PSYC 746 - (3) (Y)
Research Methods in Clinical Psychology

Prerequisite: Instructor permission.
Introduces methodology and design in clinical research, covering both laboratory and naturalistic approaches. Topics include clinical psychophysiology, measurement of process and outcome in psychotherapy, patterns of family interaction, and program evaluation. Students will engage in design and execution of original research.

PSYC 747 - (3) (Y)
Experimental Psychopathology

Prerequisite: Instructor permission.
Reviews symptomatological, classificatory, and epidemiological issues, and surveys the psychological, behavior-genetic, and psychophysiological literature in abnormal psychology. Emphasizes adult psychopathology.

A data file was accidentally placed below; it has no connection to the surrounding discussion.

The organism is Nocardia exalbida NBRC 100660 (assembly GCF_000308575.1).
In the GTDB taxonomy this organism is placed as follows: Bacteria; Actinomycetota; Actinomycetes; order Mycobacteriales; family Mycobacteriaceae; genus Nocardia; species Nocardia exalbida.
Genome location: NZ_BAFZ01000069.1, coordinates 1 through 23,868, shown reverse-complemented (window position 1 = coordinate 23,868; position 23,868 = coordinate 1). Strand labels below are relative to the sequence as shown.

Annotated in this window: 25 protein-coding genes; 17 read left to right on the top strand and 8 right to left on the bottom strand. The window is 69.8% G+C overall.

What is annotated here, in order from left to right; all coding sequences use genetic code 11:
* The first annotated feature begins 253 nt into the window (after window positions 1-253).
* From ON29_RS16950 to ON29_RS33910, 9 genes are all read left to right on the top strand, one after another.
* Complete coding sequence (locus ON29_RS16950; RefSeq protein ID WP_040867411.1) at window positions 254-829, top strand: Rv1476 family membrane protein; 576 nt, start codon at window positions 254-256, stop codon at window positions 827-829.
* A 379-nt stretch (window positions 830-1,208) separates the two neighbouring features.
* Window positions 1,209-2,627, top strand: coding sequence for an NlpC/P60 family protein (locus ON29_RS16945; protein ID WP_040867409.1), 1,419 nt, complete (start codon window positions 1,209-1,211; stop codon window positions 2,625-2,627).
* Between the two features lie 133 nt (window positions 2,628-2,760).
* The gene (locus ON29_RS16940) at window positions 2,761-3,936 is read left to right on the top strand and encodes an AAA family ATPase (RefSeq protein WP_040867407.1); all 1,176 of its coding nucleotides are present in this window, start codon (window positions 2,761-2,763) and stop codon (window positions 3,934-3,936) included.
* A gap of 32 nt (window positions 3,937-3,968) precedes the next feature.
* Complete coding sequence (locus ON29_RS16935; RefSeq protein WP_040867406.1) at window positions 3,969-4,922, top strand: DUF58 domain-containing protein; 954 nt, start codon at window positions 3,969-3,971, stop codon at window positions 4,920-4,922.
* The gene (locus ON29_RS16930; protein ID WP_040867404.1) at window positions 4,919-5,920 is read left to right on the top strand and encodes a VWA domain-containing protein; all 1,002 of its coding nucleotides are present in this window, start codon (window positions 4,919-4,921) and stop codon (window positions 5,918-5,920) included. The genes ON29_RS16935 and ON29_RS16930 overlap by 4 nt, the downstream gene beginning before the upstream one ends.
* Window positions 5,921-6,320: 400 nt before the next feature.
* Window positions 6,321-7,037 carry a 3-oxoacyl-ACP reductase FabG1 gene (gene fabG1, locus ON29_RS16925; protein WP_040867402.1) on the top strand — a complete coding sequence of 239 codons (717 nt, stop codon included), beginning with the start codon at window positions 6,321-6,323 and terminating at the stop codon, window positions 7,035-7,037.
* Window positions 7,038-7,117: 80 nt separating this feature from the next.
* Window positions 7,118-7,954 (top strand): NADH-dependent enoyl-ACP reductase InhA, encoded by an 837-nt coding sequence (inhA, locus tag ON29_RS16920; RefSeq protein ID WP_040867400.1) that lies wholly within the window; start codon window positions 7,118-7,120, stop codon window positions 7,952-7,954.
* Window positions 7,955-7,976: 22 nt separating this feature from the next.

PSYC 748 - (4) (E)
Community Psychology and Prevention Science I: Research and Consultation

Prerequisite: Instructor permission.
Introduces the broad area of community psychology and prevention science. Topics include social ecology and primary prevention; conceptions, strategies, and tactics of social intervention; the creation of settings; and interventions in the education, mental health, mental retardation and criminal justice systems. Weekly seminar meetings and participation in community laboratory required.

PSYC 749 - (4) (O)
Community Psychology and Prevention Science II: Intervention and Research in Social Systems

Prerequisite: PSYC 748 or instructor permission.